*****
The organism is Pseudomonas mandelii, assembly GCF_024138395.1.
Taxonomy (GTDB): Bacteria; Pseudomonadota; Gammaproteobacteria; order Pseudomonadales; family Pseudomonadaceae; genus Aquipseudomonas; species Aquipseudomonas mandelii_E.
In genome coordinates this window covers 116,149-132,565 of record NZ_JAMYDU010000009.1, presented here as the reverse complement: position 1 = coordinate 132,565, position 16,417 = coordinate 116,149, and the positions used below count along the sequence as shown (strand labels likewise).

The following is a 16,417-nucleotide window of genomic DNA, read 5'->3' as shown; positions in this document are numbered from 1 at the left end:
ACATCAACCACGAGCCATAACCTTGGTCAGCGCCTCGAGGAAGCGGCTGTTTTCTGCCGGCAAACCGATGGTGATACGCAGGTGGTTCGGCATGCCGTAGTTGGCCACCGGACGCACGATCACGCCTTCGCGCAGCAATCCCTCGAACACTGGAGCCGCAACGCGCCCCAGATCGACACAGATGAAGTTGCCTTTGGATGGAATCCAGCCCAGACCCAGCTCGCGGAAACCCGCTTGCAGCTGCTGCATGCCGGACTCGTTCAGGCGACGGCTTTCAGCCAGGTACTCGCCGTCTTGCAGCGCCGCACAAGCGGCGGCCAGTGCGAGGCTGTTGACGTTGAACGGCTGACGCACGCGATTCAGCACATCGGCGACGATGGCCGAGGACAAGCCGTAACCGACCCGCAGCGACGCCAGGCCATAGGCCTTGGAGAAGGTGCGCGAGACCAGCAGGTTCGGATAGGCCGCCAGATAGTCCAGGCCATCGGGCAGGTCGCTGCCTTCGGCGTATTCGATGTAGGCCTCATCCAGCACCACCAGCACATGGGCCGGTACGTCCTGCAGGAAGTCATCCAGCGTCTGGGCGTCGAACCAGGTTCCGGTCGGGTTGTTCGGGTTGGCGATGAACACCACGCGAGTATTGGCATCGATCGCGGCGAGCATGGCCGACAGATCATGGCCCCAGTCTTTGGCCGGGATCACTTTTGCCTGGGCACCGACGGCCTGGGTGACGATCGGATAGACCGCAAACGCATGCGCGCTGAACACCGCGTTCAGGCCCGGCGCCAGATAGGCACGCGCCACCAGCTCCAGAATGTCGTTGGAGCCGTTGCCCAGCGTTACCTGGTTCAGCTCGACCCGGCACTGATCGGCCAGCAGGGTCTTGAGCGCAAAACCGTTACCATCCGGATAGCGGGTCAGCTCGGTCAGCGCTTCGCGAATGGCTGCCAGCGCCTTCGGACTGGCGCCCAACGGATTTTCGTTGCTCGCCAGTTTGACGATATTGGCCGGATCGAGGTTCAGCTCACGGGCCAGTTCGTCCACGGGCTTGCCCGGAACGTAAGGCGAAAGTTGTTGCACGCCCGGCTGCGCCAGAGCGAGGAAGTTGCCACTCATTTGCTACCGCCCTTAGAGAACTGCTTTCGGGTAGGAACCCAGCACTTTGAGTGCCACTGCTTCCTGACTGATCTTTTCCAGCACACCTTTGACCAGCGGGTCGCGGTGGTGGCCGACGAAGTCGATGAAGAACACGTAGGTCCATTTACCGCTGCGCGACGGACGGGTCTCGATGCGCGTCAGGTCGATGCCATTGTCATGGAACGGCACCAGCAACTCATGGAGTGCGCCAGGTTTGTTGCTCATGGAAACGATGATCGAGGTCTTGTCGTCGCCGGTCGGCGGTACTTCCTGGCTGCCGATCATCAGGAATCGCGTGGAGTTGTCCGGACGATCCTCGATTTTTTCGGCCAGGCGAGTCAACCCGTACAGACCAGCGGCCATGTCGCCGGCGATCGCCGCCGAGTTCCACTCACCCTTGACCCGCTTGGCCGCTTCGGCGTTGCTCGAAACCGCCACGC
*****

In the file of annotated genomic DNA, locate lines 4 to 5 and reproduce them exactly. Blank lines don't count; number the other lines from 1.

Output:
The following is a 16,417-nucleotide window of genomic DNA, read 5'->3' as shown; positions in this document are numbered from 1 at the left end:
ACATCAACCACGAGCCATAACCTTGGTCAGCGCCTCGAGGAAGCGGCTGTTTTCTGCCGGCAAACCGATGGTGATACGCAGGTGGTTCGGCATGCCGTAGTTGGCCACCGGACGCACGATCACGCCTTCGCGCAGCAATCCCTCGAACACTGGAGCCGCAACGCGCCCCAGATCGACACAGATGAAGTTGCCTTTGGATGGAATCCAGCCCAGACCCAGCTCGCGGAAACCCGCTTGCAGCTGCTGCATGCCGGACTCGTTCAGGCGACGGCTTTCAGCCAGGTACTCGCCGTCTTGCAGCGCCGCACAAGCGGCGGCCAGTGCGAGGCTGTTGACGTTGAACGGCTGACGCACGCGATTCAGCACATCGGCGACGATGGCCGAGGACAAGCCGTAACCGACCCGCAGCGACGCCAGGCCATAGGCCTTGGAGAAGGTGCGCGAGACCAGCAGGTTCGGATAGGCCGCCAGATAGTCCAGGCCATCGGGCAGGTCGCTGCCTTCGGCGTATTCGATGTAGGCCTCATCCAGCACCACCAGCACATGGGCCGGTACGTCCTGCAGGAAGTCATCCAGCGTCTGGGCGTCGAACCAGGTTCCGGTCGGGTTGTTCGGGTTGGCGATGAACACCACGCGAGTATTGGCATCGATCGCGGCGAGCATGGCCGACAGATCATGGCCCCAGTCTTTGGCCGGGATCACTTTTGCCTGGGCACCGACGGCCTGGGTGACGATCGGATAGACCGCAAACGCATGCGCGCTGAACACCGCGTTCAGGCCCGGCGCCAGATAGGCACGCGCCACCAGCTCCAGAATGTCGTTGGAGCCGTTGCCCAGCGTTACCTGGTTCAGCTCGACCCGGCACTGATCGGCCAGCAGGGTCTTGAGCGCAAAACCGTTACCATCCGGATAGCGGGTCAGCTCGGTCAGCGCTTCGCGAATGGCTGCCAGCGCCTTCGGACTGGCGCCCAACGGATTTTCGTTGCTCGCCAGTTTGACGATATTGGCCGGATCGAGGTTCAGCTCACGGGCCAGTTCGTCCACGGGCTTGCCCGGAACGTAAGGCGAAAGTTGTTGCACGCCCGGCTGCGCCAGAGCGAGGAAGTTGCCACTCATTTGCTACCGCCCTTAGAGAACTGCTTTCGGGTAGGAACCCAGCACTTTGAGTGCCACTGCTTCCTGACTGATCTTTTCCAGCACACCTTTGACCAGCGGGTCGCGGTGGTGGCCGACGAAGTCGATGAAGAACACGTAGGTCCATTTACCGCTGCGCGACGGACGGGTCTCGATGCGCGTCAGGTCGATGCCATTGTCATGGAACGGCACCAGCAACTCATGGAGTGCGCCAGGTTTGTTGCTCATGGAAACGATGATCGAGGTCTTGTCGTCGCCGGTCGGCGGTACTTCCTGGCTGCCGATCATCAGGAATCGCGTGGAGTTGTCCGGACGATCCTCGATTTTTTCGGCCAGGCGAGTCAACCCGTACAGACCAGCGGCCATGTCGCCGGCGATCGCCGCCGAGTTCCACTCACCCTTGACCCGCTTGGCCGCTTCGGCGTTGCTCGAAACCGCCACGC